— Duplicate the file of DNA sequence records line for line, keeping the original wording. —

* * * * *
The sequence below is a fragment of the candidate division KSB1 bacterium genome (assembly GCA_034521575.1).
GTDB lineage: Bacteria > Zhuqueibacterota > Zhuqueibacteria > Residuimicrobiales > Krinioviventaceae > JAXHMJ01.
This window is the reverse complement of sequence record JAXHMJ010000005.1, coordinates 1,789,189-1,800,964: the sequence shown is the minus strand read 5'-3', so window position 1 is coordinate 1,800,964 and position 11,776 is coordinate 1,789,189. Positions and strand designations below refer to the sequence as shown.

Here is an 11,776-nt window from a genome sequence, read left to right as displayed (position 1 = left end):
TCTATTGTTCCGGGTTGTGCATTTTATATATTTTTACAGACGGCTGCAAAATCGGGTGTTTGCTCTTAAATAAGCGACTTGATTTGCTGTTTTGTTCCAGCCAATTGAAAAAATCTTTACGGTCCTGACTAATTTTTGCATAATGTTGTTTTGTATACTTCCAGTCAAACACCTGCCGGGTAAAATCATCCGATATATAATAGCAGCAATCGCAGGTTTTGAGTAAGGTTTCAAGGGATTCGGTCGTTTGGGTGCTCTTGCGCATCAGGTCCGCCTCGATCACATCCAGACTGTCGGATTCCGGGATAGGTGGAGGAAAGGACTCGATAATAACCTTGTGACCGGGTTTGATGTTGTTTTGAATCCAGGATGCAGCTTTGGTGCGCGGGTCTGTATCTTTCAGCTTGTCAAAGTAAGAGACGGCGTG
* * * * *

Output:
The sequence below is a fragment of the candidate division KSB1 bacterium genome (assembly GCA_034521575.1).
GTDB lineage: Bacteria > Zhuqueibacterota > Zhuqueibacteria > Residuimicrobiales > Krinioviventaceae > JAXHMJ01.
This window is the reverse complement of sequence record JAXHMJ010000005.1, coordinates 1,789,189-1,800,964: the sequence shown is the minus strand read 5'-3', so window position 1 is coordinate 1,800,964 and position 11,776 is coordinate 1,789,189. Positions and strand designations below refer to the sequence as shown.

Here is an 11,776-nt window from a genome sequence, read left to right as displayed (position 1 = left end):
TCTATTGTTCCGGGTTGTGCATTTTATATATTTTTACAGACGGCTGCAAAATCGGGTGTTTGCTCTTAAATAAGCGACTTGATTTGCTGTTTTGTTCCAGCCAATTGAAAAAATCTTTACGGTCCTGACTAATTTTTGCATAATGTTGTTTTGTATACTTCCAGTCAAACACCTGCCGGGTAAAATCATCCGATATATAATAGCAGCAATCGCAGGTTTTGAGTAAGGTTTCAAGGGATTCGGTCGTTTGGGTGCTCTTGCGCATCAGGTCCGCCTCGATCACATCCAGACTGTCGGATTCCGGGATAGGTGGAGGAAAGGACTCGATAATAACCTTGTGACCGGGTTTGATGTTGTTTTGAATCCAGGATGCAGCTTTGGTGCGCGGGTCTGTATCTTTCAGCTTGTCAAAGTAAGAGACGGCGTG